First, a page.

In Age of Ransomware, Firm Lists Backup and Recovery Leaders: Veeam, Rubrik and Others
It’s no surprise that research firm Gartner mentioned “ransomware” in the first sentence of its new Magic Quadrant report on Enterprise Backup and Recovery Software Solutions.
The ransomware threat received more attention with the move to the public cloud, and that move — along with other complexities — caused infrastructure and operations (I&O) leaders to revamp their backup infrastructure and explore alternatives, Gartner said in the opening sentence of its new report.
“The recent increase in the number of ransomware attacks has resulted in vendors taking concrete steps toward providing ransomware detection and remediation as well as a resilient backup infrastructure,” the report said. “While most vendors support the creation of immutable second copies of backup through write once, read many (WORM)-enabled storage, others such as IBM and Rubrik aim to make the primary backup repository more resilient by supporting immutable snapshots.
“Leading vendors are building capabilities to detect ransomware attacks by tracking large changes to file system data, and through other means, by partnering with security vendors or by developing these capabilities in-house. Most vendors also aim to simplify the ransomware recovery process through creation of an isolated test environment, and provide a clean backup copy to recover specific files. Such efforts remain largely a work in progress.”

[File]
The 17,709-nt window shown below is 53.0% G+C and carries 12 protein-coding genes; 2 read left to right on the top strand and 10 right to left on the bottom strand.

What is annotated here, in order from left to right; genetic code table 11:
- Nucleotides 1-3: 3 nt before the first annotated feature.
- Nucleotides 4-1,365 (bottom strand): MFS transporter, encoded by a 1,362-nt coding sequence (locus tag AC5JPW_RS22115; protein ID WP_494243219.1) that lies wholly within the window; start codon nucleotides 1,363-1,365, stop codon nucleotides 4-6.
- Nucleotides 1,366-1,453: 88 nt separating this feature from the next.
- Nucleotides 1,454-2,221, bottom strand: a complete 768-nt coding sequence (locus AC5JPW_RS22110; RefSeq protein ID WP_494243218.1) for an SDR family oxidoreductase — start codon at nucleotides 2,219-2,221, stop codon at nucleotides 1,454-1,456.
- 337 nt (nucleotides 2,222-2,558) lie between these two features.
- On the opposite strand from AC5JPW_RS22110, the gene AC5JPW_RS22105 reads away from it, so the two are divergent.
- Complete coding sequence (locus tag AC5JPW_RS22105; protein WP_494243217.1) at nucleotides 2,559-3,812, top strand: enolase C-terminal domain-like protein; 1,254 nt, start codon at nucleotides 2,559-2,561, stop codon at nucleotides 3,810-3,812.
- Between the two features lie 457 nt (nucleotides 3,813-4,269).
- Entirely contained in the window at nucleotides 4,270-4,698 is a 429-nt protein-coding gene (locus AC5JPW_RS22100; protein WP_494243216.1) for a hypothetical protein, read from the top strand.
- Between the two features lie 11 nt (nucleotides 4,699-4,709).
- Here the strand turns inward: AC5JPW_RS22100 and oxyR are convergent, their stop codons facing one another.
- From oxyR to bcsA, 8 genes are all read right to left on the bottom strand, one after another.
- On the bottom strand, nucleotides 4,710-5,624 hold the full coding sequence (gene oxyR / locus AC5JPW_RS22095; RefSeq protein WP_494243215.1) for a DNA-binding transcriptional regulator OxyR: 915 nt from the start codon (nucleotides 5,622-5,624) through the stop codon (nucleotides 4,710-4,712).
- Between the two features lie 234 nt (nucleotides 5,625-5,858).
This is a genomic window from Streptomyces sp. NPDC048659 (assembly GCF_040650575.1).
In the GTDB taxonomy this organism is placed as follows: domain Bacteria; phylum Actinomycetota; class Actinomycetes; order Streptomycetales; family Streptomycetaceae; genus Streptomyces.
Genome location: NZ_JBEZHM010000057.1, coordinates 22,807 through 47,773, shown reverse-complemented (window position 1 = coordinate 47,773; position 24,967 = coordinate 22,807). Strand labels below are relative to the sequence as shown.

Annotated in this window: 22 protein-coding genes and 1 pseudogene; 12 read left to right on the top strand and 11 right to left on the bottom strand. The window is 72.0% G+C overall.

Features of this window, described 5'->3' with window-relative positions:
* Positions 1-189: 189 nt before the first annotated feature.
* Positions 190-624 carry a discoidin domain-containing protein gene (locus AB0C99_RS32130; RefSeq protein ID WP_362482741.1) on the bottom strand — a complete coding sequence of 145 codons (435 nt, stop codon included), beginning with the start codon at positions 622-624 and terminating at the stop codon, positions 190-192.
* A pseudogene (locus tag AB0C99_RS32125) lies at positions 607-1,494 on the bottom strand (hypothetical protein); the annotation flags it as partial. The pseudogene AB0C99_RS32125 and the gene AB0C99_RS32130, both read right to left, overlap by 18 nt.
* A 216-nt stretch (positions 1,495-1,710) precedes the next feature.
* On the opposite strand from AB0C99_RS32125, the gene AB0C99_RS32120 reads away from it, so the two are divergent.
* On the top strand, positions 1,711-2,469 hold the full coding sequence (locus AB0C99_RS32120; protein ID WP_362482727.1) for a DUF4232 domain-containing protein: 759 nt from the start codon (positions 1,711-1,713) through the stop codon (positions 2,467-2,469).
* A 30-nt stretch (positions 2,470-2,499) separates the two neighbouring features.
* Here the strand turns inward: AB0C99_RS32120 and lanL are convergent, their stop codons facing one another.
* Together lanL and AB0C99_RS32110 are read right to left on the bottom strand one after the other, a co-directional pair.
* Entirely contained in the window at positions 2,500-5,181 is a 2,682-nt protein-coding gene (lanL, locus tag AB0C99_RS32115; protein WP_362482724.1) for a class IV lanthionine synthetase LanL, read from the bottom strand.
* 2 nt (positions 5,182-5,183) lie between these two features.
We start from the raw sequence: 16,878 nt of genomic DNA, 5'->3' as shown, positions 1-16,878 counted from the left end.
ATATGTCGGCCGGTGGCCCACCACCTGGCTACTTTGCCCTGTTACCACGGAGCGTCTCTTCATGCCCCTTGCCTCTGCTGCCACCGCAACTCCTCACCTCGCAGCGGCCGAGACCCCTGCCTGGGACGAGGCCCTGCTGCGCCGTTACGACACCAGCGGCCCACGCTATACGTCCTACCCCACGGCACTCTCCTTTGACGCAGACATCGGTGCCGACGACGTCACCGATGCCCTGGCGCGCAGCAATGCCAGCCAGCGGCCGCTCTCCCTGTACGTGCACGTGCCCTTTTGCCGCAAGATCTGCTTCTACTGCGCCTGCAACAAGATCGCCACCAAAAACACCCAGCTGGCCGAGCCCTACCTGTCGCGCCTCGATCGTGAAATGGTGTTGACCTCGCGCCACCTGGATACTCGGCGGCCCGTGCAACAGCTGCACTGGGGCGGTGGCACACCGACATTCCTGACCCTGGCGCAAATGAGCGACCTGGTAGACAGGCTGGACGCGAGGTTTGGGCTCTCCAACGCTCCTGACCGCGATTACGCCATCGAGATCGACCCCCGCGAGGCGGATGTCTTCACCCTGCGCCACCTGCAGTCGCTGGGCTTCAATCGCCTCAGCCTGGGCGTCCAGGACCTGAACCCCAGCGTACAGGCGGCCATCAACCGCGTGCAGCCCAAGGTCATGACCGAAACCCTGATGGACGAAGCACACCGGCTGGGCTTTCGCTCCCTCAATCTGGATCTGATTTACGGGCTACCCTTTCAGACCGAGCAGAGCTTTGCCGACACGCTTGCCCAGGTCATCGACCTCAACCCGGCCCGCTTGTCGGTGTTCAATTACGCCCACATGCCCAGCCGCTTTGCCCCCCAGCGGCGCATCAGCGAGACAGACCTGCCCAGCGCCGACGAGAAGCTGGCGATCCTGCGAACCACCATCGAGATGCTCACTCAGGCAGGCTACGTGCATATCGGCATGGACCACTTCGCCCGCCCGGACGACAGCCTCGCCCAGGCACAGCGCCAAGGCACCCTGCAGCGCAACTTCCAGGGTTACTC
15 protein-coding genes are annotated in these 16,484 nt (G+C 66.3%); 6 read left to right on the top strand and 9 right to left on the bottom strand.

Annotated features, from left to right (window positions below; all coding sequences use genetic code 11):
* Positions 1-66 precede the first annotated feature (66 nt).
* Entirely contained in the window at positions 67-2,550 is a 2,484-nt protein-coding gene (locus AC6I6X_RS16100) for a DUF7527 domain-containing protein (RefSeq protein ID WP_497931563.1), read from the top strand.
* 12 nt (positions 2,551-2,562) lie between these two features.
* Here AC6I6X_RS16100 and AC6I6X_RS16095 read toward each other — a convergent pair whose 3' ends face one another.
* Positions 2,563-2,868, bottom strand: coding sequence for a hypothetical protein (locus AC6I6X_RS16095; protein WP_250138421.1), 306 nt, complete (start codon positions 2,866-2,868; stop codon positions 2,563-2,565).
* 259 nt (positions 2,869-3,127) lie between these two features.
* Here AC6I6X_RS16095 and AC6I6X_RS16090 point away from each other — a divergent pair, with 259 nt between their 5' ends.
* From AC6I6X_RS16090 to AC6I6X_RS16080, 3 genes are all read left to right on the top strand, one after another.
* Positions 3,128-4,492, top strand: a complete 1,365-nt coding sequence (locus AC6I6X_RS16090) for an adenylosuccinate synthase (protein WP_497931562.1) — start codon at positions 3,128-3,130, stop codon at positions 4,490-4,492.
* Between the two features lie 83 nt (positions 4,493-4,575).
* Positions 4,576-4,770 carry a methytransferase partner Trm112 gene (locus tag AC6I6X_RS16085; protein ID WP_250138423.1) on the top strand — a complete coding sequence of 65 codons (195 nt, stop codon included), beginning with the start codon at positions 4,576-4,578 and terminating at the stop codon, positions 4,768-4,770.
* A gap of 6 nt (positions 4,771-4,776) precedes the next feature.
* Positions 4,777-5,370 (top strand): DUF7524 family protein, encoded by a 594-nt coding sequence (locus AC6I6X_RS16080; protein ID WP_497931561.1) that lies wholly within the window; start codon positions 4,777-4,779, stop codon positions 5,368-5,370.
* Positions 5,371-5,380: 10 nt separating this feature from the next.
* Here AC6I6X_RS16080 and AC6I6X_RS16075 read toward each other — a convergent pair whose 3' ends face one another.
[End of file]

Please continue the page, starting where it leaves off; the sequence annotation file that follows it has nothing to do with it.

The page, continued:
Those “leading vendors” in the Magic Quadrant report include Veeam, scoring highest on the “ability to execute” axis, and Rubrik, topping the “completeness of vision” scale. Others in the “Leaders” section were Commvault, Cohesity, Veritas Technologies and Dell Technologies.
Gartner said that rather than focus on the enterprise backup and recovery software solution market as it is today, the report addresses transformational technologies or approaches delivering on future needs.
“Backup and recovery software solutions are designed to capture a point-in-time copy (backup) of an enterprise workload and write the data out to a secondary storage device for the purpose of recovering this data in case of loss,” says the report, which lists the following core capabilities of backup and recovery solutions:
- Back up and recover operating systems, files, databases and applications in the on-premises data center
- Create a copy of the backup in the same physical location as the production environment for the purpose of quick operational recovery
- Assign multiple backup and retention policies that align with the organization’s recovery objectives
- Report success and failure of backup/recovery tasks
Along with those core capabilities, additional capabilities that can be provided include:
- Create a second backup copy of on-premises backup data in the public cloud/secondary data center
- Tier backup data to the public cloud
- Protect public cloud IaaS, PaaS and SaaS workloads
- Protect remote sites
The market has undergone much change in the past couple of years, the firm said, and vendors in the report focus on the following areas:
- Centralized management
- Ransomware resilience, detection and remediation
- Support for public cloud IaaS and PaaS backup
- Support for SaaS-based applications
- Tiering to the public cloud
- Recovery in the public cloud
- NoSQL database backup
- Instant recovery of databases and virtual machines
- Container backup
- Subscription licensing
The report, published last month, is available from several of the covered vendors in licensed-for-distribution copies. A simple web search for the name of the report will typically find such available free copies.
David Ramel is an editor and writer for Converge360.